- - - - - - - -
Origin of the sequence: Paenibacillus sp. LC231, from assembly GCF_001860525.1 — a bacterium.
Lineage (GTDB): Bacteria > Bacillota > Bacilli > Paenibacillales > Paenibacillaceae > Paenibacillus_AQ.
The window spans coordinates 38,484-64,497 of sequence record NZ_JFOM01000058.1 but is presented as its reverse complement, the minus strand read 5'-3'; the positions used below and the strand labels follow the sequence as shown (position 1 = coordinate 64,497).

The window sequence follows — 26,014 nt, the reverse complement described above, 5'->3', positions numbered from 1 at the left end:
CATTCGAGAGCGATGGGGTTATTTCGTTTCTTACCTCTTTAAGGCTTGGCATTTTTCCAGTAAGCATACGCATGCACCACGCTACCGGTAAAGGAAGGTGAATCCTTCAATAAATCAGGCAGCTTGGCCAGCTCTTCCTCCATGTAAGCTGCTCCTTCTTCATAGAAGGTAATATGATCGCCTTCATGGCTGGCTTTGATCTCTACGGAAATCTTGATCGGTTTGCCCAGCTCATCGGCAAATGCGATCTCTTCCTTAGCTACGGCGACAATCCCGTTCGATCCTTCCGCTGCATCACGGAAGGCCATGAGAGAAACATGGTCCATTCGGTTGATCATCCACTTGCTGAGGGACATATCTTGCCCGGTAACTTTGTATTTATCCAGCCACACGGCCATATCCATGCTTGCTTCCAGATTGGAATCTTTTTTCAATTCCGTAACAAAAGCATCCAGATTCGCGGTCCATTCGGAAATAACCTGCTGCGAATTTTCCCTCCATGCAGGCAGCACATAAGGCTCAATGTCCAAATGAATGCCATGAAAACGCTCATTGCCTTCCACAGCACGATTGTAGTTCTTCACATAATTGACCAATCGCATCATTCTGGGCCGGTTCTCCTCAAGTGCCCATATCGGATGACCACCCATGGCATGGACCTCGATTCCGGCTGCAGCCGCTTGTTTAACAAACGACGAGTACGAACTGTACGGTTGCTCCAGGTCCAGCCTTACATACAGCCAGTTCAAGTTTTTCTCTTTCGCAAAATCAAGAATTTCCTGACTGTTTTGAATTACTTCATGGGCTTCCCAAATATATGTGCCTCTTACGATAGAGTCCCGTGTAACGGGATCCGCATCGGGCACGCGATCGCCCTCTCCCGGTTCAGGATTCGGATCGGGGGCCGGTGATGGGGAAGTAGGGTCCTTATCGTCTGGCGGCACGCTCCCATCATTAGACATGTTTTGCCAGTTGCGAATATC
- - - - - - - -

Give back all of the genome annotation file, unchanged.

Origin of the sequence: Paenibacillus sp. LC231, from assembly GCF_001860525.1 — a bacterium.
Lineage (GTDB): Bacteria > Bacillota > Bacilli > Paenibacillales > Paenibacillaceae > Paenibacillus_AQ.
The window spans coordinates 38,484-64,497 of sequence record NZ_JFOM01000058.1 but is presented as its reverse complement, the minus strand read 5'-3'; the positions used below and the strand labels follow the sequence as shown (position 1 = coordinate 64,497).

The window sequence follows — 26,014 nt, the reverse complement described above, 5'->3', positions numbered from 1 at the left end:
CATTCGAGAGCGATGGGGTTATTTCGTTTCTTACCTCTTTAAGGCTTGGCATTTTTCCAGTAAGCATACGCATGCACCACGCTACCGGTAAAGGAAGGTGAATCCTTCAATAAATCAGGCAGCTTGGCCAGCTCTTCCTCCATGTAAGCTGCTCCTTCTTCATAGAAGGTAATATGATCGCCTTCATGGCTGGCTTTGATCTCTACGGAAATCTTGATCGGTTTGCCCAGCTCATCGGCAAATGCGATCTCTTCCTTAGCTACGGCGACAATCCCGTTCGATCCTTCCGCTGCATCACGGAAGGCCATGAGAGAAACATGGTCCATTCGGTTGATCATCCACTTGCTGAGGGACATATCTTGCCCGGTAACTTTGTATTTATCCAGCCACACGGCCATATCCATGCTTGCTTCCAGATTGGAATCTTTTTTCAATTCCGTAACAAAAGCATCCAGATTCGCGGTCCATTCGGAAATAACCTGCTGCGAATTTTCCCTCCATGCAGGCAGCACATAAGGCTCAATGTCCAAATGAATGCCATGAAAACGCTCATTGCCTTCCACAGCACGATTGTAGTTCTTCACATAATTGACCAATCGCATCATTCTGGGCCGGTTCTCCTCAAGTGCCCATATCGGATGACCACCCATGGCATGGACCTCGATTCCGGCTGCAGCCGCTTGTTTAACAAACGACGAGTACGAACTGTACGGTTGCTCCAGGTCCAGCCTTACATACAGCCAGTTCAAGTTTTTCTCTTTCGCAAAATCAAGAATTTCCTGACTGTTTTGAATTACTTCATGGGCTTCCCAAATATATGTGCCTCTTACGATAGAGTCCCGTGTAACGGGATCCGCATCGGGCACGCGATCGCCCTCTCCCGGTTCAGGATTCGGATCGGGGGCCGGTGATGGGGAAGTAGGGTCCTTATCGTCTGGCGGCACGCTCCCATCATTAGACATGTTTTGCCAGTTGCGAATATC